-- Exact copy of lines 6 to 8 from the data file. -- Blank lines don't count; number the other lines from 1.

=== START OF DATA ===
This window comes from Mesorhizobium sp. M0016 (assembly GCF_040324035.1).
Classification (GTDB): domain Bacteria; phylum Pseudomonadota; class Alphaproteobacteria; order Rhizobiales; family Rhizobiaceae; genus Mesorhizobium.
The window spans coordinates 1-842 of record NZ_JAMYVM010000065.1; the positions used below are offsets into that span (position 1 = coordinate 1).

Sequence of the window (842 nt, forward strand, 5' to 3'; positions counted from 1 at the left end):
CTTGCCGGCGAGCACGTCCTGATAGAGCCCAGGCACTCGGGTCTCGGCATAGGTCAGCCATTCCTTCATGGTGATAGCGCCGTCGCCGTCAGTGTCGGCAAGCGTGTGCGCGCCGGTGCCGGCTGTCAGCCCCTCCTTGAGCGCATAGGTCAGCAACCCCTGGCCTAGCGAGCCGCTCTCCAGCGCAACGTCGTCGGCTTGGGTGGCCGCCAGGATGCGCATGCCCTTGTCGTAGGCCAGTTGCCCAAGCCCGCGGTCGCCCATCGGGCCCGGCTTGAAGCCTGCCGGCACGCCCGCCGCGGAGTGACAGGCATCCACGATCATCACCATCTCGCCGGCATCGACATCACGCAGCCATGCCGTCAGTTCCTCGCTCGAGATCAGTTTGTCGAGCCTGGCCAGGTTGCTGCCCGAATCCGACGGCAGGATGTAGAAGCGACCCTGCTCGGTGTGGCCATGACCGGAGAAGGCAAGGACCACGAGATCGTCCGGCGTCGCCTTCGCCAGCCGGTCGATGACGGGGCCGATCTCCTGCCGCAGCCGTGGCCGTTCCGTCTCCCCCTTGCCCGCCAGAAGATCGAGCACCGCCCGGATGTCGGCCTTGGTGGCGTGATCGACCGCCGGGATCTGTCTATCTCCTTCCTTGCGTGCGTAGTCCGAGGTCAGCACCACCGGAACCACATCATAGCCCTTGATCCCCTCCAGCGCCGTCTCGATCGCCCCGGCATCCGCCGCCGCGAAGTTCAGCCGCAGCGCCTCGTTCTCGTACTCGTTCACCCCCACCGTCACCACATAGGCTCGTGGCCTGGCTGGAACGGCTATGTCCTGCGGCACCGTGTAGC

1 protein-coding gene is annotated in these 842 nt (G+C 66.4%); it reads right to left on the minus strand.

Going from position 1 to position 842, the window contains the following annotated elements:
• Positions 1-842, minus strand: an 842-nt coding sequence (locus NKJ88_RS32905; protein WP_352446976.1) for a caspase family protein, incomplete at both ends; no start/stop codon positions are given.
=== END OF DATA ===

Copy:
1 protein-coding gene is annotated in these 842 nt (G+C 66.4%); it reads right to left on the minus strand.

Going from position 1 to position 842, the window contains the following annotated elements:
• Positions 1-842, minus strand: an 842-nt coding sequence (locus NKJ88_RS32905; protein WP_352446976.1) for a caspase family protein, incomplete at both ends; no start/stop codon positions are given.